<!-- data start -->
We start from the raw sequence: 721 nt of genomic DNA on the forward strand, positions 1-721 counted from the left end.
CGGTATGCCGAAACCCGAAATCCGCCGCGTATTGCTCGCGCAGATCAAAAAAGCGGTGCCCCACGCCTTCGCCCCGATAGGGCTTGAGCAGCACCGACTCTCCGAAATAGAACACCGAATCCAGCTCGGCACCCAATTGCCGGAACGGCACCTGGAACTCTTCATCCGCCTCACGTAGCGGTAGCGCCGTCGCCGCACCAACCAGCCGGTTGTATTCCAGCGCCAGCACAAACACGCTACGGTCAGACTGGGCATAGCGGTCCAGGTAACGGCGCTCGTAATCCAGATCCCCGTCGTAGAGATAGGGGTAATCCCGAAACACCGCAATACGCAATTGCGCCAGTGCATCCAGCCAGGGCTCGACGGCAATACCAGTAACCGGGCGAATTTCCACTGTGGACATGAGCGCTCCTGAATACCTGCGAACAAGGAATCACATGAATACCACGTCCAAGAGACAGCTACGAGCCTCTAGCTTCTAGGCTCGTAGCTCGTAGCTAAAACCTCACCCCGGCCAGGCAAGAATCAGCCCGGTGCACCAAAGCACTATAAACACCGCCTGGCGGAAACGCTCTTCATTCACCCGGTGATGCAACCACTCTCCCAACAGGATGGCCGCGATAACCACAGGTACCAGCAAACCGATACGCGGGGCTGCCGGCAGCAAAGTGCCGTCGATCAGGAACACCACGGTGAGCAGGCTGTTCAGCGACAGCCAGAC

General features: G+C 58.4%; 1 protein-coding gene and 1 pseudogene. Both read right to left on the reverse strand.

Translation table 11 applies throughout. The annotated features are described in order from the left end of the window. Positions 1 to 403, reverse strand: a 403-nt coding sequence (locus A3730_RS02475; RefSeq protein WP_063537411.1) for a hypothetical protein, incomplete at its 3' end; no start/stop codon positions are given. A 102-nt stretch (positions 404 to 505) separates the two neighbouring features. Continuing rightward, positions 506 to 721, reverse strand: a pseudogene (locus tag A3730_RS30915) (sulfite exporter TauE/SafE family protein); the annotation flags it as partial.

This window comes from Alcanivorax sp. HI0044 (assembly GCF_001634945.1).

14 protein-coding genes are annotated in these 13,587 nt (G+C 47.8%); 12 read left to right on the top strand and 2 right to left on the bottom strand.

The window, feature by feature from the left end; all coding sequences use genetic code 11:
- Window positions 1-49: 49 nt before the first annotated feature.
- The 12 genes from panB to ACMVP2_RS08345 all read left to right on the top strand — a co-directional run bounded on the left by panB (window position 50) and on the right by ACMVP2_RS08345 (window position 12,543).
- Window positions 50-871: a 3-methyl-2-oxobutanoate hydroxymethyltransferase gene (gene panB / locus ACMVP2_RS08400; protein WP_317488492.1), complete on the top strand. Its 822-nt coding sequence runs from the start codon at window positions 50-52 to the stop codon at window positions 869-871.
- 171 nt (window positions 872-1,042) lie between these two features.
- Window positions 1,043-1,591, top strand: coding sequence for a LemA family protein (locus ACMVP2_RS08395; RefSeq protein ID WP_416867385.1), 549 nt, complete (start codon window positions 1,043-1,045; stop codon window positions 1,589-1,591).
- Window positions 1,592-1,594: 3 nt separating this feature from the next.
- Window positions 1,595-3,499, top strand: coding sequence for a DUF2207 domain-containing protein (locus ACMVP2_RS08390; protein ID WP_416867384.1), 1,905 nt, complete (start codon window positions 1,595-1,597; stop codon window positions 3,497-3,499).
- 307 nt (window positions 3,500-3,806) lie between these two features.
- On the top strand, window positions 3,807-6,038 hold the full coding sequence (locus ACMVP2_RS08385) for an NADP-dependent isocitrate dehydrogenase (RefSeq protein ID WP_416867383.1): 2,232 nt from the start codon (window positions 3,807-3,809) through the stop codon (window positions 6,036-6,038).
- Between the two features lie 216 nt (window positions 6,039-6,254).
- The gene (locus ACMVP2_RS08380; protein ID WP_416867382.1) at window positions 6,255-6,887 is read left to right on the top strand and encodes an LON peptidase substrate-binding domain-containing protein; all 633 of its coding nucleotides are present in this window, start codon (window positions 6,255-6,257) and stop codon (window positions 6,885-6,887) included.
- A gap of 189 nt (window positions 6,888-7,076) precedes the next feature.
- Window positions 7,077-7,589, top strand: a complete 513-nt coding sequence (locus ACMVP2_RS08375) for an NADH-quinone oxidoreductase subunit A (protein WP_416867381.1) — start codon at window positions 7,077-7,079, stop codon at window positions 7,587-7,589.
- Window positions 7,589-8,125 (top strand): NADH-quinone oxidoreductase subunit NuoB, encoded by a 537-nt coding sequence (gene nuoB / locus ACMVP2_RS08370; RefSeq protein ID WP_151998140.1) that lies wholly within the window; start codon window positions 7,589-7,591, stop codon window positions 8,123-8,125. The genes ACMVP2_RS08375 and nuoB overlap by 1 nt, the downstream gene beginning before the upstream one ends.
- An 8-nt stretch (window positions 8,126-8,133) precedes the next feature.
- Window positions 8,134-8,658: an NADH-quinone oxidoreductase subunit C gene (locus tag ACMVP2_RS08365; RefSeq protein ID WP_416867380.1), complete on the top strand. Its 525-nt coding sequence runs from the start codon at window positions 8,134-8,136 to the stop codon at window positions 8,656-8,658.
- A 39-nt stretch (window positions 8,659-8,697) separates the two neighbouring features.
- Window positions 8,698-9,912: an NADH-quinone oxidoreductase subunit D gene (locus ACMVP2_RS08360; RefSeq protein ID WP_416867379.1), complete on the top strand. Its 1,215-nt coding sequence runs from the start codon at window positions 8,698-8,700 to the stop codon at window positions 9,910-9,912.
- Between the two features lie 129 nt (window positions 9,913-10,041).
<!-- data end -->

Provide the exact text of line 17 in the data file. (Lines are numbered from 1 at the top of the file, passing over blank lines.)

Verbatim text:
- Between the two features lie 216 nt (window positions 6,039-6,254).